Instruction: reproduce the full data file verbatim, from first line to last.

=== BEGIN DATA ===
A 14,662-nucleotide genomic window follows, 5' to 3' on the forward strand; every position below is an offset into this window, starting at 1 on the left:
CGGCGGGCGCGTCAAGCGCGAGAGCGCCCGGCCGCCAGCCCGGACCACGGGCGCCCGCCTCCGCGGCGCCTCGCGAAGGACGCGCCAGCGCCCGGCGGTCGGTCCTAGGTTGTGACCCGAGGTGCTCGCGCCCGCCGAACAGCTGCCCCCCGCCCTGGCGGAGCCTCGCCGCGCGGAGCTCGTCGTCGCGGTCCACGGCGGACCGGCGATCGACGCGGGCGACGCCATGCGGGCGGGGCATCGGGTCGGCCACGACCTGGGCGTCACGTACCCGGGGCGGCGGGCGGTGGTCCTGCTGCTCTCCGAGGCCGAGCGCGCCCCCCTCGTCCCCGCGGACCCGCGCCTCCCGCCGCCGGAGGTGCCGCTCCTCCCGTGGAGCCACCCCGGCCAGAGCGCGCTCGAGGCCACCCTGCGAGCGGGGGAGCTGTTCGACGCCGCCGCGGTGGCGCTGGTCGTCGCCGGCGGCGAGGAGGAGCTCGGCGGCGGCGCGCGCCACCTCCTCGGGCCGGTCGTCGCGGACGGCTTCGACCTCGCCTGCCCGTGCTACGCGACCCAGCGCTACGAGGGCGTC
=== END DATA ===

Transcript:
A 14,662-nucleotide genomic window follows, 5' to 3' on the forward strand; every position below is an offset into this window, starting at 1 on the left:
CGGCGGGCGCGTCAAGCGCGAGAGCGCCCGGCCGCCAGCCCGGACCACGGGCGCCCGCCTCCGCGGCGCCTCGCGAAGGACGCGCCAGCGCCCGGCGGTCGGTCCTAGGTTGTGACCCGAGGTGCTCGCGCCCGCCGAACAGCTGCCCCCCGCCCTGGCGGAGCCTCGCCGCGCGGAGCTCGTCGTCGCGGTCCACGGCGGACCGGCGATCGACGCGGGCGACGCCATGCGGGCGGGGCATCGGGTCGGCCACGACCTGGGCGTCACGTACCCGGGGCGGCGGGCGGTGGTCCTGCTGCTCTCCGAGGCCGAGCGCGCCCCCCTCGTCCCCGCGGACCCGCGCCTCCCGCCGCCGGAGGTGCCGCTCCTCCCGTGGAGCCACCCCGGCCAGAGCGCGCTCGAGGCCACCCTGCGAGCGGGGGAGCTGTTCGACGCCGCCGCGGTGGCGCTGGTCGTCGCCGGCGGCGAGGAGGAGCTCGGCGGCGGCGCGCGCCACCTCCTCGGGCCGGTCGTCGCGGACGGCTTCGACCTCGCCTGCCCGTGCTACGCGACCCAGCGCTACGAGGGCGTC